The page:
First year law student at The University of Manchester, coming from Romania and hurriedly adjusting to the British culture. My aim is to give you a personal and academic account of what it means to study law, while sharing tips on how to make the most of your experience at university.
Part of being a law student is learning how to argue, by which I mean constructing a case with both a clear structure and persuasive content, requiring the development of a niche set of skills.
Studying law might seem overwhelming at times and this feeling peaks when assessment is approaching.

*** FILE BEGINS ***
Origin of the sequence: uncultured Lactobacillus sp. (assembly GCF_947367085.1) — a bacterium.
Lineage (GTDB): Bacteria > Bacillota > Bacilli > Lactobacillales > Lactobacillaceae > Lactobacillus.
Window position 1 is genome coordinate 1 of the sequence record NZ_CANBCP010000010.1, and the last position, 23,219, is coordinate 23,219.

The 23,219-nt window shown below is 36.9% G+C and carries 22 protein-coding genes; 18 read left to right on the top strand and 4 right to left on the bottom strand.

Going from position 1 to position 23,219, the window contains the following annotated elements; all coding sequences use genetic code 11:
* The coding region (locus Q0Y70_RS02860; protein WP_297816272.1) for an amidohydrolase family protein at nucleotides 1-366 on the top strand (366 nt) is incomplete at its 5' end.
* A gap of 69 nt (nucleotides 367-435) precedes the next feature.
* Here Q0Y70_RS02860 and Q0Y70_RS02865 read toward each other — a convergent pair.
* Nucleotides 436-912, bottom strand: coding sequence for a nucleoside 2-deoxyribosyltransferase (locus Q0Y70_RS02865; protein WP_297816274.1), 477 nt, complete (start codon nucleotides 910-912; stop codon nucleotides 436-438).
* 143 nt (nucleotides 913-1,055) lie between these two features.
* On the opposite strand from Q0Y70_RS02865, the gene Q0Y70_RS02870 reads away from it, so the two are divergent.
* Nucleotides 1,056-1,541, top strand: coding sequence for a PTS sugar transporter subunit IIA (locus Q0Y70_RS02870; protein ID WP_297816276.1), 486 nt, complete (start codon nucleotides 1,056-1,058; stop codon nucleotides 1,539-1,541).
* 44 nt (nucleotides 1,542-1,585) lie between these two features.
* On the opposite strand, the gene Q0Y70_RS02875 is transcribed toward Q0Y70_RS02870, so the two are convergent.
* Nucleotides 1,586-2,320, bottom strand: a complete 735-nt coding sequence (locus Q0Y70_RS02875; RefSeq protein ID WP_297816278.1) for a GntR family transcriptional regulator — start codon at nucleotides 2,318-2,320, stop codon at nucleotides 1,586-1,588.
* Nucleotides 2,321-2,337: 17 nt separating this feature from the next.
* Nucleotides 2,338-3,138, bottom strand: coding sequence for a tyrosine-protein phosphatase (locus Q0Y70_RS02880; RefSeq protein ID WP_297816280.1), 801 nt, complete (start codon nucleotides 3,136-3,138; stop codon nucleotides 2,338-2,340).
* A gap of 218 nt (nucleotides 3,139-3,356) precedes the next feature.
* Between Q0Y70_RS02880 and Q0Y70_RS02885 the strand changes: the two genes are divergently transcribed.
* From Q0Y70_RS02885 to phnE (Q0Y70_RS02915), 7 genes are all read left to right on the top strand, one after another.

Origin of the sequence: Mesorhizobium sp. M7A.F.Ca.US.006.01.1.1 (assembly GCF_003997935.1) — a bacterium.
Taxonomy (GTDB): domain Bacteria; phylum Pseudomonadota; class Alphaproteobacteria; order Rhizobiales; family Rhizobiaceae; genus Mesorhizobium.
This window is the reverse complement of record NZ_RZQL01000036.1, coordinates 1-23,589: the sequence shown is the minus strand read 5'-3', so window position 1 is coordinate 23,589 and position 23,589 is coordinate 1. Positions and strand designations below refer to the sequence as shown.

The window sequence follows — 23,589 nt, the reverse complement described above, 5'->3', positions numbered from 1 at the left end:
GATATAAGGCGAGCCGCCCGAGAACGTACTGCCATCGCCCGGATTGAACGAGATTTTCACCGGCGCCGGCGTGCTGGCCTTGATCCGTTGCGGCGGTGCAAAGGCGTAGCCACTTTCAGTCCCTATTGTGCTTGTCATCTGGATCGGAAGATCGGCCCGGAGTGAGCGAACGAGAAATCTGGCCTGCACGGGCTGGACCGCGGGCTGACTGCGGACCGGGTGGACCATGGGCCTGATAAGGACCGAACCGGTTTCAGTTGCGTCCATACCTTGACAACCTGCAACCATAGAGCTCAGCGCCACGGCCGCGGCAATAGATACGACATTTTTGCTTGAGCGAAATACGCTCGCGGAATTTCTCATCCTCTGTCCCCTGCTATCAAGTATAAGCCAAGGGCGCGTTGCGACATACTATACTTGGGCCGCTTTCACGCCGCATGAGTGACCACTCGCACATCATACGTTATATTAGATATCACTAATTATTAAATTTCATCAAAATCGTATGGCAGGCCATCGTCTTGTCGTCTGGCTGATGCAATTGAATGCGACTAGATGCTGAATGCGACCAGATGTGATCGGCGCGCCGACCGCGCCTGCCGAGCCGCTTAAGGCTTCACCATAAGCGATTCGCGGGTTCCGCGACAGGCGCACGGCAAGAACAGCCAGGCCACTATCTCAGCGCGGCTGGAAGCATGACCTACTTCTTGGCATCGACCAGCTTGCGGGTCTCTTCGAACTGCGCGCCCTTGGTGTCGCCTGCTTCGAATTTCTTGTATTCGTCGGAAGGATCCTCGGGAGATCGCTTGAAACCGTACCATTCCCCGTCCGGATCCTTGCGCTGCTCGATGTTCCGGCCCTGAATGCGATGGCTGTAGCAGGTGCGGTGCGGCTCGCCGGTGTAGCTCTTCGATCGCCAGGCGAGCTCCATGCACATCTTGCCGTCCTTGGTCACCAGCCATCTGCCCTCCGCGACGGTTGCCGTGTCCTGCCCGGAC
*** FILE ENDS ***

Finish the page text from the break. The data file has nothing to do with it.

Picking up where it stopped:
December started off quite excitingly - I spent a week in London participating in Clyde & Co’s Bright Futures programme, a one-week work experience scheme designed for first year law students and second year non-law students as an insight into the environment at the headquarters of a law firm.
As a first-year student, you may not yet have acquired the legal knowledge to aid you in legal extracurricular activities, but, you can still get a glimpse of what it is like to work in this field and have an idea of the skills that you need to develop by using your energy and eagerness to learn as much as possible.
The conversations I have had so far with graduate recruiters at various law firms revolved around a common core of expectations they have from candidates who send in applications and attend interviews.